Facilitating clinical trials participation for people and families with fragile X syndrome

Published Feb 2024


Fragile X syndrome is the most common monogenic (meaning linked to a single gene) cause of intellectual and developmental disability. The DNA changes in this single gene, the gene FMR1, lead to the creation of an incomplete or missing protein (called FMRP) that is essential for brain development. The brain changes due to this missing protein themselves lead to the intellectual and learning difficulties experienced by people with Fragile X Syndrome.


Why did we do this study?

Many trials are currently running to verify the usefulness of new medications for Fragile X. For the results of these clinical trials to be meaningful, the trials have to include a large number of participants. However, taking part in these trials can be difficult for people with Fragile X and their families. With this study, we wanted to understand what made participation in clinical trials more difficult, and what could make participation easier, with the goal of giving participants a better experience of clinical trial participation.


What did we do?

We invited people with Fragile X Syndrome, their parents, family members, and carers, to complete an online questionnaire regarding their experience of participation in clinical trials. A total of 328 people responded to the questionnaire. 12 respondents also joined us in follow-up focus groups to discuss their experiences.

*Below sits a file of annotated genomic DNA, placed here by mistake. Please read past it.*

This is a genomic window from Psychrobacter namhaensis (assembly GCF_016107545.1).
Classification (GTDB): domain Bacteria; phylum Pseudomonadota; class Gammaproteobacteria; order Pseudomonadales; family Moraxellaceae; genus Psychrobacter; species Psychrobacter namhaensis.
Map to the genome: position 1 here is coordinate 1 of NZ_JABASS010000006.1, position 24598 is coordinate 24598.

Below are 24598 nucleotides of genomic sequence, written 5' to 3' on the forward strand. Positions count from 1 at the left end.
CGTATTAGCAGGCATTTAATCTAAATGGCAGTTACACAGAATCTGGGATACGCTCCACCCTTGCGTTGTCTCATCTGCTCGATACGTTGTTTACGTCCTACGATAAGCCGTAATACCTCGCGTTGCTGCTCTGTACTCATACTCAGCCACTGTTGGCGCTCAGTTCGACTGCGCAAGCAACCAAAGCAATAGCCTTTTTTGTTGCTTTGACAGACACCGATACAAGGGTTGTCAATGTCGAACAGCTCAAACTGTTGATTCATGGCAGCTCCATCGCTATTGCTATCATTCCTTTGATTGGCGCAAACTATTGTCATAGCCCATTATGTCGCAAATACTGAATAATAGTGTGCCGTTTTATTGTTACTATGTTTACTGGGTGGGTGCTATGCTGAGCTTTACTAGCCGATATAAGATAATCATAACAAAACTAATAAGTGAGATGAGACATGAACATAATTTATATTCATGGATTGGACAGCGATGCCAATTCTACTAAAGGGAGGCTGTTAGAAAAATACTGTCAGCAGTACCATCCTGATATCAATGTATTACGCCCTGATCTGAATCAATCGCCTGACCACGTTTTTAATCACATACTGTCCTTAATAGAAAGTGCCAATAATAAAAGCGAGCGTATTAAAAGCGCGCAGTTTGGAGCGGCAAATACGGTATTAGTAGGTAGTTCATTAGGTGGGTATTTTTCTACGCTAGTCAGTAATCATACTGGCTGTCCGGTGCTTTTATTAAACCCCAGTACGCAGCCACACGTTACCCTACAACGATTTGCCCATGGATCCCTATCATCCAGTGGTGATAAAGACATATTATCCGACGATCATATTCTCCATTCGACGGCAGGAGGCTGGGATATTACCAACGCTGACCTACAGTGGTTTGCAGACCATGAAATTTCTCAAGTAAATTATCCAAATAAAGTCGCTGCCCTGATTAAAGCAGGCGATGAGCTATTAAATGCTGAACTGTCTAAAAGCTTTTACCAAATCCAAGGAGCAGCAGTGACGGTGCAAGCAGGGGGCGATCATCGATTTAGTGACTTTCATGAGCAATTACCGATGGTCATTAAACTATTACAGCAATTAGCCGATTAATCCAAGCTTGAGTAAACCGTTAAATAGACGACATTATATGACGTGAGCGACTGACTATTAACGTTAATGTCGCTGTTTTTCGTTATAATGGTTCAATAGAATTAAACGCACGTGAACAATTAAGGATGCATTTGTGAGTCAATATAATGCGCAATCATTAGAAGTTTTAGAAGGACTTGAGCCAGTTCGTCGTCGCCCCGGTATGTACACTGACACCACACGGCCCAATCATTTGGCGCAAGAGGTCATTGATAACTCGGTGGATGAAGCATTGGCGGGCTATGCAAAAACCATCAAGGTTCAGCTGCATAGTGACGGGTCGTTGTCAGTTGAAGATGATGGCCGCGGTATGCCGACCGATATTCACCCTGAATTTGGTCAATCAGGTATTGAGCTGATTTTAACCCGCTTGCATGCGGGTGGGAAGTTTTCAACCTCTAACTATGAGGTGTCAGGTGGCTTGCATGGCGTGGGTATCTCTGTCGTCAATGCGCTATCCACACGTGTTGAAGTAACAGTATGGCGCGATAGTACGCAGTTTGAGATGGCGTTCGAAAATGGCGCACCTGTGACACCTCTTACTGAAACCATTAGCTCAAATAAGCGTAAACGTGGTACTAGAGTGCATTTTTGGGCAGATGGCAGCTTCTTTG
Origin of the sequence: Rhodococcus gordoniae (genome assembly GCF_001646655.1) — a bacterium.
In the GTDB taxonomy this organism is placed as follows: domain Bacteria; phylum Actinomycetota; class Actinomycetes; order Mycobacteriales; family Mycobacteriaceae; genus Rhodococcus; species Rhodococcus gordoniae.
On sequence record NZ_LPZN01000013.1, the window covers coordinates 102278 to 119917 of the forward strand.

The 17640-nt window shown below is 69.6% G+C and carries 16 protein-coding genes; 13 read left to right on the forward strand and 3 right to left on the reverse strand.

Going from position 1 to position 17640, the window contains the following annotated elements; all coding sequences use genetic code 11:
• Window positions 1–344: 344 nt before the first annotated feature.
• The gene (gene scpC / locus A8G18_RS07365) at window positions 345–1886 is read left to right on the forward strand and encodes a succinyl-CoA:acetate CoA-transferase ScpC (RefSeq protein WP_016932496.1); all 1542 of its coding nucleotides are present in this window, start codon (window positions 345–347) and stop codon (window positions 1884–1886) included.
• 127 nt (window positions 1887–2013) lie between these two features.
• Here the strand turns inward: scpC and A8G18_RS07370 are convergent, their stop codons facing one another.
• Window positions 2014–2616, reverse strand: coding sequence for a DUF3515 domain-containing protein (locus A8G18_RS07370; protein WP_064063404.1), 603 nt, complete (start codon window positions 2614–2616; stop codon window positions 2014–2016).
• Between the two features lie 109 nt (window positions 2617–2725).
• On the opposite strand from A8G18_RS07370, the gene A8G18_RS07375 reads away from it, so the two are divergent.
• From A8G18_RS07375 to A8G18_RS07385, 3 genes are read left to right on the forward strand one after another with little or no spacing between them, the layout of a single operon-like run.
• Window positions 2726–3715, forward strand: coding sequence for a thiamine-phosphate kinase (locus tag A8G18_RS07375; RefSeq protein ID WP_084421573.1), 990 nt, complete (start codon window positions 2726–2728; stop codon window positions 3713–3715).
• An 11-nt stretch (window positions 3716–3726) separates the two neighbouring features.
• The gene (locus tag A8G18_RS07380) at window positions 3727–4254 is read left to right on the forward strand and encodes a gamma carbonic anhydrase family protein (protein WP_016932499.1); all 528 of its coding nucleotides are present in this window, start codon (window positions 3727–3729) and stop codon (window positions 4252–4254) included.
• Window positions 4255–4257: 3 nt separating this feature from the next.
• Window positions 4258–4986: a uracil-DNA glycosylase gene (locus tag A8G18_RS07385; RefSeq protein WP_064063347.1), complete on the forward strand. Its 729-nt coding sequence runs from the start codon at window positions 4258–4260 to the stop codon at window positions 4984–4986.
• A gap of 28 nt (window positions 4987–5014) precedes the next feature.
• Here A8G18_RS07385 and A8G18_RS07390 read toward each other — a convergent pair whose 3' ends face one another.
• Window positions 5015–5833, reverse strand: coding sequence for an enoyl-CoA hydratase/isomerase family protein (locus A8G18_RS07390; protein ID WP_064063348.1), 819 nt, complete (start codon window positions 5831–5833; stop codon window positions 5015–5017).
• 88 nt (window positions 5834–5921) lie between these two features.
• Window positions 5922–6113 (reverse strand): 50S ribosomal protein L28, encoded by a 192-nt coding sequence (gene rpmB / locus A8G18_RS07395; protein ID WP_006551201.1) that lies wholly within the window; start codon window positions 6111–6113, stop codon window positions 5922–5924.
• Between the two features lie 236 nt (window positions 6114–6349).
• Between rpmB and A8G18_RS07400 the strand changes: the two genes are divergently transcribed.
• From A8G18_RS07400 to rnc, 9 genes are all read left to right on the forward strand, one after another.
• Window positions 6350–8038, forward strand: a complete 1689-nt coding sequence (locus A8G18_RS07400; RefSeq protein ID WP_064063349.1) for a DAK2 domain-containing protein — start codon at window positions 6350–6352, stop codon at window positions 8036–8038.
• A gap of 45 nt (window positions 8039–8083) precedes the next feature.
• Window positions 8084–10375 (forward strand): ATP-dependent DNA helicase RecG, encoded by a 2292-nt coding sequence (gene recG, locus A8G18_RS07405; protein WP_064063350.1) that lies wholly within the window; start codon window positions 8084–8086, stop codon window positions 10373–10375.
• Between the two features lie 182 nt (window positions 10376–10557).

What did we find?

We found that over two-thirds of the respondents were worried about potential side effects to the new medication on trial. Many respondents also pointed out difficulties with specific clinical procedures (such as blood test), or with the travel required to take part in the trials. Importantly, participants also pointed out many ways to reduce these difficulties and make participation easier: for example, access to clear information about the research team and facilities, accessible explanation about specific clinical procedures, or combination of local and site visits to reduce travel.



The findings have been published in a peer-reviewed journal, and are available at:


Who conducted and funded the project?

This study was run by Sarah Eley with funding from an RS Macdonald Charitable Trust Seedcorn award. 

Make a Donation Today!

Heart Donation